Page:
Tuesday, Aug. 20, 2019
The USDA says not to wash your chicken. (Source: NBC)
(NBC) -- It's a question people have been going back and forth on for years -- how should you prep your chicken? If your answer includes a quick rinse in your sink, you might want to stop.
Advice over the years has been conflicting, and even cooking legends Julia Child and Jacques Pepin disagreed on the topic.
But a new study from the Department of Agriculture has a definitive answer: Don't do it!
"The sink could be a source of cross-contamination."
Using test kitchens, the USDA observed test subjects cooking chicken thighs, then preparing a salad. When subjects washed the chicken, 26% transferred bacteria to the ready-to-eat lettuce, and most didn't attempt to clean the sink in between.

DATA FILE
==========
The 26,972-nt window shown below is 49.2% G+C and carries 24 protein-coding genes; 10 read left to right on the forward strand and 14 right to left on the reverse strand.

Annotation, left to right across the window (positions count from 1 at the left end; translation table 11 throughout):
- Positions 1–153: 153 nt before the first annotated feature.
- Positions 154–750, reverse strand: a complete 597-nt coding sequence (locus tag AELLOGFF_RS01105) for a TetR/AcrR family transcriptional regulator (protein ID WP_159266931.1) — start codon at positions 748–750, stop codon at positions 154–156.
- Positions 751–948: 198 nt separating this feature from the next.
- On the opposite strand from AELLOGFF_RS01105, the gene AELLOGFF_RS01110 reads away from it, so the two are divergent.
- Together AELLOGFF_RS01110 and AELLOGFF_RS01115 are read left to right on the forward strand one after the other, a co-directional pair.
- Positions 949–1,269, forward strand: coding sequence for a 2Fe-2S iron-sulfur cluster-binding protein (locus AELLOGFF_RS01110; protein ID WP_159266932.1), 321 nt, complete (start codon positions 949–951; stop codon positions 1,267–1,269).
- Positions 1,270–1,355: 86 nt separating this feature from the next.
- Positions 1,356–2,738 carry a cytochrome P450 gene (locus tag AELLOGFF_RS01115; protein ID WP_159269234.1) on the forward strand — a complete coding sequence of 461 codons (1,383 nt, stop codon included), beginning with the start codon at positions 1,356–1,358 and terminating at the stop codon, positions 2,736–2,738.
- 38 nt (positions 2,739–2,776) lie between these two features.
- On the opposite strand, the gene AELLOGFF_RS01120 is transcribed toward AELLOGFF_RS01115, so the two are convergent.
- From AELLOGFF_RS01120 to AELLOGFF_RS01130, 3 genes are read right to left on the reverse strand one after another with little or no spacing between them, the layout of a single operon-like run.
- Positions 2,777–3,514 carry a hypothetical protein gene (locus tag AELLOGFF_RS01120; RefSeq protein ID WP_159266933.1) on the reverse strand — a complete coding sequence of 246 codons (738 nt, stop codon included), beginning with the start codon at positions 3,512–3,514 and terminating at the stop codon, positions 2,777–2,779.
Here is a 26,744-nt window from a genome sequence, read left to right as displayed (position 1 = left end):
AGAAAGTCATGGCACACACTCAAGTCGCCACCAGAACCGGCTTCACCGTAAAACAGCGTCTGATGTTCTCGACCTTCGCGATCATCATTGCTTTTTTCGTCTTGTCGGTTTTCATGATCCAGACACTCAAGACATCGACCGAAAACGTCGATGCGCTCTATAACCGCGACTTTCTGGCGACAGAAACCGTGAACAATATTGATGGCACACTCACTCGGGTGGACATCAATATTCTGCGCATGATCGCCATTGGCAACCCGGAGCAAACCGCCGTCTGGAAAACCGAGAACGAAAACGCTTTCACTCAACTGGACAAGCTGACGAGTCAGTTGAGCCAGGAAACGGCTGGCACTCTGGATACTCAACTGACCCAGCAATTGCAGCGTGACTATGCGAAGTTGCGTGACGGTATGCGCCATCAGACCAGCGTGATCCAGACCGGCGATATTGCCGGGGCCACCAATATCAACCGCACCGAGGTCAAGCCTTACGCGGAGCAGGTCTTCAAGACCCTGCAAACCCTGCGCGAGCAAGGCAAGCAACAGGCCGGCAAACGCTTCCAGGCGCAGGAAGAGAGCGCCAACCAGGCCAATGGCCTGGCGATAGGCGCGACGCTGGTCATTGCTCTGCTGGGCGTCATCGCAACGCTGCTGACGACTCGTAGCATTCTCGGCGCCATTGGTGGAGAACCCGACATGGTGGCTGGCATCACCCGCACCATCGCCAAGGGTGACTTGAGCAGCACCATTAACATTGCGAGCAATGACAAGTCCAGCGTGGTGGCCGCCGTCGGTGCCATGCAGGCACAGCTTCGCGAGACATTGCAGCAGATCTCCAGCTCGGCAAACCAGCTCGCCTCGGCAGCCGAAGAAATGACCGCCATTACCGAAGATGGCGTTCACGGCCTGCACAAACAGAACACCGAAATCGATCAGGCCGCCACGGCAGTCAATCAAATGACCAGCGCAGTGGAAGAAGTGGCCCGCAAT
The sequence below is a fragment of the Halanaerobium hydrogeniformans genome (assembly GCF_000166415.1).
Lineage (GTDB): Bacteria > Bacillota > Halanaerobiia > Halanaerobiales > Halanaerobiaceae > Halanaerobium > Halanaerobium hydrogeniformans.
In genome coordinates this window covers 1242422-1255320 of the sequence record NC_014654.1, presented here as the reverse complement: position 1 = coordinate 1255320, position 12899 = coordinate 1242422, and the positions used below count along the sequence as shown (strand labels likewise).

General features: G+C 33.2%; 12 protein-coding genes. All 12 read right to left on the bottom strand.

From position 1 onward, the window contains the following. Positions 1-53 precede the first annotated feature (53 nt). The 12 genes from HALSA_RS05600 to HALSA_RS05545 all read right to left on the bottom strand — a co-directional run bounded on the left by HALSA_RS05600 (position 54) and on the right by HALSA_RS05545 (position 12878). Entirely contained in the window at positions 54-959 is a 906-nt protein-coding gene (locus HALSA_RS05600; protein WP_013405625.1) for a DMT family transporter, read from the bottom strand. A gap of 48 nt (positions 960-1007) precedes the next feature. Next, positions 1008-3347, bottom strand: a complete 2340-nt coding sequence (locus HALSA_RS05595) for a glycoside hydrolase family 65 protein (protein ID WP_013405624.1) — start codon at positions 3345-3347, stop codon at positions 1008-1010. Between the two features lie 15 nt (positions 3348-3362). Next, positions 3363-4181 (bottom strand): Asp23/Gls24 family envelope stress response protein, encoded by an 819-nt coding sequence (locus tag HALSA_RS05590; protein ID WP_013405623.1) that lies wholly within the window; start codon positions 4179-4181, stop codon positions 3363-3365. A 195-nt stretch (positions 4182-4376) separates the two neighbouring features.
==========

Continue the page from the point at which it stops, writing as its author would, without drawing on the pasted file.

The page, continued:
But even for those who did clean the sink, 14% still were contaminated.
NBC News used black lights to show how far bacteria traveled.
"How many times are you peeling a vegetable and drop it into the sink and you just pick it up and go on? And at that point, you've cross-contaminated your vegetables."
Millions of americans are sickened by food borne illness every year, resulting in an average 128,000 hospitalizations and 3,000 deaths. Young children and the elderly are especially at risk, but even the researchers running the study have fallen ill.
"It made me realize food-borne illness isn't just statistics. It's real people that get sick and some people will lose their lives," said Dr. Ben Chapman, a professor and food safety extension specialist with NC State University.
So what's a home chef to do? The USDA says prepare food that won't be cooked, like salads, before handling raw meat. Thoroughly clean and sanitize surfaces that have potentially been contaminated, and if it's raw -- never rinse.
Copyright 2019 MBC News. All rights reserved.